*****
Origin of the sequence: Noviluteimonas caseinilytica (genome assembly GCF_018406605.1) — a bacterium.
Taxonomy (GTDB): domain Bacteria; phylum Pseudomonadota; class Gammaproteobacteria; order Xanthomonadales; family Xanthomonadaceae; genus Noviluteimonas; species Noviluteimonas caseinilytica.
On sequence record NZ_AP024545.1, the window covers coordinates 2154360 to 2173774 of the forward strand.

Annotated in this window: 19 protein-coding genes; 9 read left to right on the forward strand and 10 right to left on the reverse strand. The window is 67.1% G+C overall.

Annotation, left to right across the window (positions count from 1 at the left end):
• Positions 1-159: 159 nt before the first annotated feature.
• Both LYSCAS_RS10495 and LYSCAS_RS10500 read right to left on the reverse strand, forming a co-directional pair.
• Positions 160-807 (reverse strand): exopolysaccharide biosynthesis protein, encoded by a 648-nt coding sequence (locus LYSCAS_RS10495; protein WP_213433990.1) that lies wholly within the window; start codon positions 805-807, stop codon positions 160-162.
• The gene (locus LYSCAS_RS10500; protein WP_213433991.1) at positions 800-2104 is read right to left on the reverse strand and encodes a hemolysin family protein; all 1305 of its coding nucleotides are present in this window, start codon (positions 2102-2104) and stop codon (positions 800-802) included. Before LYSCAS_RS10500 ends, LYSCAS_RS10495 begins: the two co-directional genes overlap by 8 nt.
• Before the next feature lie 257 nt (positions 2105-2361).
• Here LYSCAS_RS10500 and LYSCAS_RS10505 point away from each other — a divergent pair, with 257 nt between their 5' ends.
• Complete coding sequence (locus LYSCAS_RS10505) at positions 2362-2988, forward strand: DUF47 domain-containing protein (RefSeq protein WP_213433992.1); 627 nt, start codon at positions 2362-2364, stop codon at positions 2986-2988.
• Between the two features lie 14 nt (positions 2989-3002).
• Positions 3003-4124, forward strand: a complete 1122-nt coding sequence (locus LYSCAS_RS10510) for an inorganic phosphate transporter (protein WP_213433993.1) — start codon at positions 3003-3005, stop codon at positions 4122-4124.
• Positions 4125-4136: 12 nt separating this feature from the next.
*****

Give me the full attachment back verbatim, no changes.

Origin of the sequence: Noviluteimonas caseinilytica (genome assembly GCF_018406605.1) — a bacterium.
Taxonomy (GTDB): domain Bacteria; phylum Pseudomonadota; class Gammaproteobacteria; order Xanthomonadales; family Xanthomonadaceae; genus Noviluteimonas; species Noviluteimonas caseinilytica.
On sequence record NZ_AP024545.1, the window covers coordinates 2154360 to 2173774 of the forward strand.

Annotated in this window: 19 protein-coding genes; 9 read left to right on the forward strand and 10 right to left on the reverse strand. The window is 67.1% G+C overall.

Annotation, left to right across the window (positions count from 1 at the left end):
• Positions 1-159: 159 nt before the first annotated feature.
• Both LYSCAS_RS10495 and LYSCAS_RS10500 read right to left on the reverse strand, forming a co-directional pair.
• Positions 160-807 (reverse strand): exopolysaccharide biosynthesis protein, encoded by a 648-nt coding sequence (locus LYSCAS_RS10495; protein WP_213433990.1) that lies wholly within the window; start codon positions 805-807, stop codon positions 160-162.
• The gene (locus LYSCAS_RS10500; protein WP_213433991.1) at positions 800-2104 is read right to left on the reverse strand and encodes a hemolysin family protein; all 1305 of its coding nucleotides are present in this window, start codon (positions 2102-2104) and stop codon (positions 800-802) included. Before LYSCAS_RS10500 ends, LYSCAS_RS10495 begins: the two co-directional genes overlap by 8 nt.
• Before the next feature lie 257 nt (positions 2105-2361).
• Here LYSCAS_RS10500 and LYSCAS_RS10505 point away from each other — a divergent pair, with 257 nt between their 5' ends.
• Complete coding sequence (locus LYSCAS_RS10505) at positions 2362-2988, forward strand: DUF47 domain-containing protein (RefSeq protein WP_213433992.1); 627 nt, start codon at positions 2362-2364, stop codon at positions 2986-2988.
• Between the two features lie 14 nt (positions 2989-3002).
• Positions 3003-4124, forward strand: a complete 1122-nt coding sequence (locus LYSCAS_RS10510) for an inorganic phosphate transporter (protein WP_213433993.1) — start codon at positions 3003-3005, stop codon at positions 4122-4124.
• Positions 4125-4136: 12 nt separating this feature from the next.